Many algorithms will specify that duplicates are excluded. For example, the example algorithms in the MIT Algorithms book usually present examples without duplicates. It is fairly trivial to implement duplicates (either as a list at the node, or in one particular direction.)

Most (that I've seen) specify left children as <= and right children as >. Practically speaking, a BST which allows either of the right or left children to be equal to the root node, will require extra computational steps to finish a search where duplicate nodes are allowed.

It is best to utilize a list at the node to store duplicates, as inserting an '=' value to one side of a node requires rewriting the tree on that side to place the node as the child, or the node is placed as a grand-child, at some point below, which eliminates some of the search efficiency.

You have to remember, most of the classroom examples are simplified to portray and deliver the concept. They aren't worth squat in many real-world situations. But the statement, "every element has a key and no two elements have the same key", is not violated by the use of a list at the element node.

So go with what your data structures book said!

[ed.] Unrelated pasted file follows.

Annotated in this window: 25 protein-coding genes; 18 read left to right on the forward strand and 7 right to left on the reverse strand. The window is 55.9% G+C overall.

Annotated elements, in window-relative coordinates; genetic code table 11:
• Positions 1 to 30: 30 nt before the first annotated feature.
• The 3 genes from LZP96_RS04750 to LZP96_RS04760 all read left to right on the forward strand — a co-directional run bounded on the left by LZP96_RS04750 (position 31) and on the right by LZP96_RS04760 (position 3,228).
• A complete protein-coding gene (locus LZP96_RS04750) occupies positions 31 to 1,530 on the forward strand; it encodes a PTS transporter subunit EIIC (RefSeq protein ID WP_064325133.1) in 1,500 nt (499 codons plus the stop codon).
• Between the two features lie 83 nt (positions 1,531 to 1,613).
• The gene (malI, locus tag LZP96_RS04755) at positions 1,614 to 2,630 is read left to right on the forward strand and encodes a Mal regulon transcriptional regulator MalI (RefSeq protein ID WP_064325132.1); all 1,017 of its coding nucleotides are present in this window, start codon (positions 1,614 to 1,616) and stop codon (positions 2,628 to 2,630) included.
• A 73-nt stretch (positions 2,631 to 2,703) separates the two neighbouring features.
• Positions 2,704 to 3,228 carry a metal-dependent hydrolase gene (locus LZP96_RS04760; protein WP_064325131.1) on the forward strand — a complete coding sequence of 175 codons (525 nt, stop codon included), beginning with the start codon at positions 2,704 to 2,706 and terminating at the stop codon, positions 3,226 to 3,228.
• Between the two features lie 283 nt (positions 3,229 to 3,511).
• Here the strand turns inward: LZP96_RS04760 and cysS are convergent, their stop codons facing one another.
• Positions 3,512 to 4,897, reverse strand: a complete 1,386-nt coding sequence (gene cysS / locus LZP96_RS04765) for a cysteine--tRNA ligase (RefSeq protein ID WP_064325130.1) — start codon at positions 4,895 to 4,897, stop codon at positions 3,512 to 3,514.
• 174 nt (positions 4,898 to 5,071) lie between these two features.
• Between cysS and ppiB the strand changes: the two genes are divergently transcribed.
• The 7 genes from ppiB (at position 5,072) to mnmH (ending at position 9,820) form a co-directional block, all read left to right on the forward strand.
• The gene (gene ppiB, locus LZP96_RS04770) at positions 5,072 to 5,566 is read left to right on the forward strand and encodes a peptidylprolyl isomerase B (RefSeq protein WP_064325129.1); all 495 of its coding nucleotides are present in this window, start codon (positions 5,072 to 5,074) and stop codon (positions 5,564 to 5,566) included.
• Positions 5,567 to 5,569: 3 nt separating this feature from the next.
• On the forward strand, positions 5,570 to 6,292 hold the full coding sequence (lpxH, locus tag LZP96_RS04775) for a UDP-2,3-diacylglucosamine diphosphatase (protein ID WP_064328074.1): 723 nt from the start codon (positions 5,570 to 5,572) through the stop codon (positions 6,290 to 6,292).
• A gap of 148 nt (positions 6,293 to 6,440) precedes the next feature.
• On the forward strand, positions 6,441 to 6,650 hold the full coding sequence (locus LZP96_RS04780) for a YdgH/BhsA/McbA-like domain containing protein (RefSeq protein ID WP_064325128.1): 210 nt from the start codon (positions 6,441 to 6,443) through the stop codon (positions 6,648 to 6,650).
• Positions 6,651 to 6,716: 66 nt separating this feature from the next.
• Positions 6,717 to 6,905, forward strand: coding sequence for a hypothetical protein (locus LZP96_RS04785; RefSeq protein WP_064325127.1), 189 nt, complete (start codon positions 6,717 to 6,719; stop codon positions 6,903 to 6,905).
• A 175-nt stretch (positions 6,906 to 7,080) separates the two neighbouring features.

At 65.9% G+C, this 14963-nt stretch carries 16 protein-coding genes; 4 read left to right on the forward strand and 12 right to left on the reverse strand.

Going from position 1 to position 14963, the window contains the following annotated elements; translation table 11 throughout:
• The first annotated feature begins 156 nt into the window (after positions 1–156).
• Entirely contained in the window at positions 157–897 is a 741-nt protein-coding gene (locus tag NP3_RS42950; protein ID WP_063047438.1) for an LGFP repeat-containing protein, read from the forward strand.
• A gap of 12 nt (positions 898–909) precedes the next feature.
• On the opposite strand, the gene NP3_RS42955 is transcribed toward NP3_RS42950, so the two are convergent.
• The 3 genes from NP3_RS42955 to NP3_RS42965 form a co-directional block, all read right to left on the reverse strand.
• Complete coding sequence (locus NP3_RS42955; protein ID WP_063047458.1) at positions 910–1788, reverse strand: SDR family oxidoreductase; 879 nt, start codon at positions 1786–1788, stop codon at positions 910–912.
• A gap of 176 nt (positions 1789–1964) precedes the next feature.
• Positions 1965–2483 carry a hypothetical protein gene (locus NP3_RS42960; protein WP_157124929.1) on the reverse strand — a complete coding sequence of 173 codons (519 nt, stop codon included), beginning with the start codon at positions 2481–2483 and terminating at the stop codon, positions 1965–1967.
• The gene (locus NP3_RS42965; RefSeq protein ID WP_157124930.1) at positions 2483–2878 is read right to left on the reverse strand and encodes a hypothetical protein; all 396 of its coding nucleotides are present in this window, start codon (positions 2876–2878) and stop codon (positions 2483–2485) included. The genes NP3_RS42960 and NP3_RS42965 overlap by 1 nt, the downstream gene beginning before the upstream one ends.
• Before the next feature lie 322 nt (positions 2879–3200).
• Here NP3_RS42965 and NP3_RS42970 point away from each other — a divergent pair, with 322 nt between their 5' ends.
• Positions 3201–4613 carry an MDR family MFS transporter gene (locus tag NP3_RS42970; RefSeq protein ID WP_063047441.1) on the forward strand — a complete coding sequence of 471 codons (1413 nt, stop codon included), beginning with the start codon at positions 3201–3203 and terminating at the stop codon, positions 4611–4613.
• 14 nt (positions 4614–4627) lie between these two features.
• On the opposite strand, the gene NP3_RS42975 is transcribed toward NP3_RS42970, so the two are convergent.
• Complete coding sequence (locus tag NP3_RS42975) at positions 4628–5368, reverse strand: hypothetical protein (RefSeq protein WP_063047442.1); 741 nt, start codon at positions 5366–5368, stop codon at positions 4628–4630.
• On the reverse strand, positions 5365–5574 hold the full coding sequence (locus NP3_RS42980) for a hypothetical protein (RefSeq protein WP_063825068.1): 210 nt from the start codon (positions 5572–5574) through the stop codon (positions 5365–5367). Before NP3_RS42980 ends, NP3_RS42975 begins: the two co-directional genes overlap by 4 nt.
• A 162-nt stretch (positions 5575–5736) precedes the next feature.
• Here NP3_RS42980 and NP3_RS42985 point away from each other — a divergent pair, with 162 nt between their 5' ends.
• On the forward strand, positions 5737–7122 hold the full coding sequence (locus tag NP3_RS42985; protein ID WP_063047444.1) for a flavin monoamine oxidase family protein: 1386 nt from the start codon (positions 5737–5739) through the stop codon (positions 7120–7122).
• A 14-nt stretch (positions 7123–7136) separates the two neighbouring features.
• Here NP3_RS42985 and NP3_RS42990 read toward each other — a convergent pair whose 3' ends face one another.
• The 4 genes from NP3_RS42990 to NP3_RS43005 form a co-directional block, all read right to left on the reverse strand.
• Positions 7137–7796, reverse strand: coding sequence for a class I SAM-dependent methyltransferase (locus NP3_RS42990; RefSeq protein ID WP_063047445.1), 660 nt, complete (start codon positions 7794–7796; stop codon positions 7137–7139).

Edit:

Universal Definition of a Binary Search Tree involves storing and search for a key based on traversing a data structure in one of two directions. In the pragmatic sense, that means if the value is <>, you traverse the data structure in one of two 'directions'. So, in that sense, duplicate values don't make any sense at all.

This is different from BSP, or binary search partition, but not all that different. The algorithm to search has one of two directions for 'travel', or it is done (successfully or not.) So I apologize that my original answer didn't address the concept of a 'universal definition', as duplicates are really a distinct topic (something you deal with after a successful search, not as part of the binary search.)